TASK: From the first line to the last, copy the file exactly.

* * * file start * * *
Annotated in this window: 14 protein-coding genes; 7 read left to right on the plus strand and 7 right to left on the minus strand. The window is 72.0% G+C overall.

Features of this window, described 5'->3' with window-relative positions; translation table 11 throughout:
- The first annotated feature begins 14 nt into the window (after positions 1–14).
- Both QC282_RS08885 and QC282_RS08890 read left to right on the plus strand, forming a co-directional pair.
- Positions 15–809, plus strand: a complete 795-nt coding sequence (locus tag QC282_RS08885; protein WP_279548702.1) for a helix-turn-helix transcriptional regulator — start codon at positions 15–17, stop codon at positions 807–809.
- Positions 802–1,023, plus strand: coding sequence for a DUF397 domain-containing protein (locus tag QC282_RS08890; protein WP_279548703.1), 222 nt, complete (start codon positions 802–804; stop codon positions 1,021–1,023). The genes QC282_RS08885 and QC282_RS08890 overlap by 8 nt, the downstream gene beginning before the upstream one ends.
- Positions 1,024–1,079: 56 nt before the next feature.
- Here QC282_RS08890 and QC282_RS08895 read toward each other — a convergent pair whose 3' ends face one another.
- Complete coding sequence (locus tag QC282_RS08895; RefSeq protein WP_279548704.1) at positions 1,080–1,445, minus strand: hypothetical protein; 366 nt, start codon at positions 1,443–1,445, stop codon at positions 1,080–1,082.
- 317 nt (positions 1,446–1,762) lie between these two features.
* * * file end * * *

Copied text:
Annotated in this window: 14 protein-coding genes; 7 read left to right on the plus strand and 7 right to left on the minus strand. The window is 72.0% G+C overall.

Features of this window, described 5'->3' with window-relative positions; translation table 11 throughout:
- The first annotated feature begins 14 nt into the window (after positions 1–14).
- Both QC282_RS08885 and QC282_RS08890 read left to right on the plus strand, forming a co-directional pair.
- Positions 15–809, plus strand: a complete 795-nt coding sequence (locus tag QC282_RS08885; protein WP_279548702.1) for a helix-turn-helix transcriptional regulator — start codon at positions 15–17, stop codon at positions 807–809.
- Positions 802–1,023, plus strand: coding sequence for a DUF397 domain-containing protein (locus tag QC282_RS08890; protein WP_279548703.1), 222 nt, complete (start codon positions 802–804; stop codon positions 1,021–1,023). The genes QC282_RS08885 and QC282_RS08890 overlap by 8 nt, the downstream gene beginning before the upstream one ends.
- Positions 1,024–1,079: 56 nt before the next feature.
- Here QC282_RS08890 and QC282_RS08895 read toward each other — a convergent pair whose 3' ends face one another.
- Complete coding sequence (locus tag QC282_RS08895; RefSeq protein WP_279548704.1) at positions 1,080–1,445, minus strand: hypothetical protein; 366 nt, start codon at positions 1,443–1,445, stop codon at positions 1,080–1,082.
- 317 nt (positions 1,446–1,762) lie between these two features.